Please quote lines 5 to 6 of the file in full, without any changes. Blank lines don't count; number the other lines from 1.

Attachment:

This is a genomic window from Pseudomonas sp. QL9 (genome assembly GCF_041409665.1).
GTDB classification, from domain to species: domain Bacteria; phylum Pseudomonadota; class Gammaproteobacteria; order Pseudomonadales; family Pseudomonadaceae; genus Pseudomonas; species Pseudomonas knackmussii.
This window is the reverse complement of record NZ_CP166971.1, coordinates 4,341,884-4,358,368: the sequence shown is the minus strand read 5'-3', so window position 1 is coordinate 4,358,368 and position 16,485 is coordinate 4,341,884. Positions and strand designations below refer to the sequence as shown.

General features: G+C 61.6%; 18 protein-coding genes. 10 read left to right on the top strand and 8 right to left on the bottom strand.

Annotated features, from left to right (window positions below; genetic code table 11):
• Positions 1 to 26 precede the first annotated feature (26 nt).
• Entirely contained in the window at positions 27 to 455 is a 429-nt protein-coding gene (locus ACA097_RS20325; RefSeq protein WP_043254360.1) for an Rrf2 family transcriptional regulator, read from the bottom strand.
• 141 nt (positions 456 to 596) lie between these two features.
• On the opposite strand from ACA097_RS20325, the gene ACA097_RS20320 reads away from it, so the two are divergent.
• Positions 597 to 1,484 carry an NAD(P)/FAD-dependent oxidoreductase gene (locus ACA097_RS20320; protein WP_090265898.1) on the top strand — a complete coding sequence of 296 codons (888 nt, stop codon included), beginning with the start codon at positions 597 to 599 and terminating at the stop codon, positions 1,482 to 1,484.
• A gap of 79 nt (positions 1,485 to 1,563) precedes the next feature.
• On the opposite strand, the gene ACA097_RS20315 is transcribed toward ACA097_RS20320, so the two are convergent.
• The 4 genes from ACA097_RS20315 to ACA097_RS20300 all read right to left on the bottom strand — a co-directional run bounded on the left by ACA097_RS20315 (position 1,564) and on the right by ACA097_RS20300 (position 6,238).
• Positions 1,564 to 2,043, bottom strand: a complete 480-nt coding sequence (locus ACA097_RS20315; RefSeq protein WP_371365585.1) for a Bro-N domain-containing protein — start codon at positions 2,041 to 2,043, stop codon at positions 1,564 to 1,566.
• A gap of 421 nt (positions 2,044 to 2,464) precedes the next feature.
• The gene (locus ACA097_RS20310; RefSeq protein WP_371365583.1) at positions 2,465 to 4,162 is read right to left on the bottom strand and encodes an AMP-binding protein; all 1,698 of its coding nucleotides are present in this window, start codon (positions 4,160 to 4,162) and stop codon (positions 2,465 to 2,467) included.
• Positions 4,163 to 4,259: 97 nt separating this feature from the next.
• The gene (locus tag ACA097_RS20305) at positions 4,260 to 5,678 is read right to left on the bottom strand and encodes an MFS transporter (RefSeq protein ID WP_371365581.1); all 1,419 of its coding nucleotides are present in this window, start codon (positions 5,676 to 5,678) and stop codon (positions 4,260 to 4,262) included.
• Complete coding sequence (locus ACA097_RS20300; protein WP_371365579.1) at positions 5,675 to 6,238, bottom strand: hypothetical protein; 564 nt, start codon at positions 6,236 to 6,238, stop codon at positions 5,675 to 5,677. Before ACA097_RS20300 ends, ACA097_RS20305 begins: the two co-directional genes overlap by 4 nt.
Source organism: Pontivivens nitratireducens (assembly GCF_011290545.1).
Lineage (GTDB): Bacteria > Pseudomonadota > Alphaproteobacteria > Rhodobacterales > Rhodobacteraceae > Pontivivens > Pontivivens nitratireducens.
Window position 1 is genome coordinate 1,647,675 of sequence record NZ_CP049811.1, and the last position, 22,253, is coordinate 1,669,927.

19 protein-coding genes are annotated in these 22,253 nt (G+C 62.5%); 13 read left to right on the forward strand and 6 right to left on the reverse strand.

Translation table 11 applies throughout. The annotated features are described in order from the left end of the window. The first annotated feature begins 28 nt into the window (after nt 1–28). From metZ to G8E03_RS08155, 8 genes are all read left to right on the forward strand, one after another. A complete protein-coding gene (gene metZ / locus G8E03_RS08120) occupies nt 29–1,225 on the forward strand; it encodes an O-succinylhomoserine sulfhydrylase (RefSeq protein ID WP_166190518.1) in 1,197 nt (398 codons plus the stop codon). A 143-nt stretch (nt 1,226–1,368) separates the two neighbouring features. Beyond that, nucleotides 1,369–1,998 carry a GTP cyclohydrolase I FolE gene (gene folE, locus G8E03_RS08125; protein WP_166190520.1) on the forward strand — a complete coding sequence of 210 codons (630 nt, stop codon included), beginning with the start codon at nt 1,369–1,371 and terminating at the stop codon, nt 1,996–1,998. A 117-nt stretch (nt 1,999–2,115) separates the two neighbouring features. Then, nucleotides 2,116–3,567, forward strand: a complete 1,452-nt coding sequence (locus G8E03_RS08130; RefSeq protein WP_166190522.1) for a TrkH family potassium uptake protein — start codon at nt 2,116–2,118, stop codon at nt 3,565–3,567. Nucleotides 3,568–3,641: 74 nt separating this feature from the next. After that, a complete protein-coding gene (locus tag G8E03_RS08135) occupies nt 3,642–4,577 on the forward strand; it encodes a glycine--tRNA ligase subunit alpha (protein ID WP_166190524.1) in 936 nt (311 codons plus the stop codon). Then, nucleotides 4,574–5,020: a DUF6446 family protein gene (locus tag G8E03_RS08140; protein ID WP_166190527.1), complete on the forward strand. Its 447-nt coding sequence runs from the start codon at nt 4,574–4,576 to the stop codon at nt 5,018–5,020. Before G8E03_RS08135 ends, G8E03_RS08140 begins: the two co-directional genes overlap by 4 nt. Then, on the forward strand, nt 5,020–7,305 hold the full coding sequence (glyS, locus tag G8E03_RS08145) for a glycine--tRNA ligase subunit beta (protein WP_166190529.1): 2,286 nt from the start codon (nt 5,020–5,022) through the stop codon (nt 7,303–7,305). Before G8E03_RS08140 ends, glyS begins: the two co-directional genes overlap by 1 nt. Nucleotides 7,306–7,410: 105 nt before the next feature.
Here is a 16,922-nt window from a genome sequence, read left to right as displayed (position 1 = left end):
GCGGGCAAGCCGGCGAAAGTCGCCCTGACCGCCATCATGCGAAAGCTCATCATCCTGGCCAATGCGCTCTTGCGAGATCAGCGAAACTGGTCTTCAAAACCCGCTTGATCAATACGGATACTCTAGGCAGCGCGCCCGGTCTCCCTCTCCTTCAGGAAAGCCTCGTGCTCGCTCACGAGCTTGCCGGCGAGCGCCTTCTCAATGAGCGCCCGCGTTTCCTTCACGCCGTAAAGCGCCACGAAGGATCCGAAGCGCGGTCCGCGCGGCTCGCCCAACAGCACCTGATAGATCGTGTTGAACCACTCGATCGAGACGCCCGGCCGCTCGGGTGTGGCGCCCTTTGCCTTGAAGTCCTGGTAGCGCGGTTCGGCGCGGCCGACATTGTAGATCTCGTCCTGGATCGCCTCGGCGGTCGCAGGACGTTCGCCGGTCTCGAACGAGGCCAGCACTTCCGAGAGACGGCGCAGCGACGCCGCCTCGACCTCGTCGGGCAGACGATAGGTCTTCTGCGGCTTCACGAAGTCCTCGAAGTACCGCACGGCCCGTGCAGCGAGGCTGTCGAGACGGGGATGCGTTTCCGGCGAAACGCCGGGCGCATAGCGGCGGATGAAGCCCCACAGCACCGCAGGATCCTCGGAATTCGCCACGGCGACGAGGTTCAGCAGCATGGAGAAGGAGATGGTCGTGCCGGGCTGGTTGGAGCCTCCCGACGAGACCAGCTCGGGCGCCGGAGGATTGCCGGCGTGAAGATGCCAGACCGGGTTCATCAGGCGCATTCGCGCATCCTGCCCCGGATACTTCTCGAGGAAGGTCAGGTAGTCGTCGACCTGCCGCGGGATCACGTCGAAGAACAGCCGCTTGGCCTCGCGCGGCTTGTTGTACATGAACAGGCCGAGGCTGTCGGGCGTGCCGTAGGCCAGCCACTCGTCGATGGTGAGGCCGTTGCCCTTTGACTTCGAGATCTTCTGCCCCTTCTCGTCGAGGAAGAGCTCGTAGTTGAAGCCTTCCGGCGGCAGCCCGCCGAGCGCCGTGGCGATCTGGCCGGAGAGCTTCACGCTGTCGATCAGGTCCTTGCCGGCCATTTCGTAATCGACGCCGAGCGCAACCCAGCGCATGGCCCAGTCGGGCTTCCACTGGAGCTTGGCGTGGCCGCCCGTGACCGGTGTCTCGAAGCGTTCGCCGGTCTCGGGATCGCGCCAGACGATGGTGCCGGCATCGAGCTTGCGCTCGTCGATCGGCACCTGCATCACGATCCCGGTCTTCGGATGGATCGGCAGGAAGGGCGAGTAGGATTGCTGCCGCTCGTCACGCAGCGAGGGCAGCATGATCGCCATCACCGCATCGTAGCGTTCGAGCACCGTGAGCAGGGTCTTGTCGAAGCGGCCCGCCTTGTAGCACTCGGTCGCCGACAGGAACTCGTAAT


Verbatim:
Annotated features, from left to right (window positions below; genetic code table 11):
• Positions 1 to 26 precede the first annotated feature (26 nt).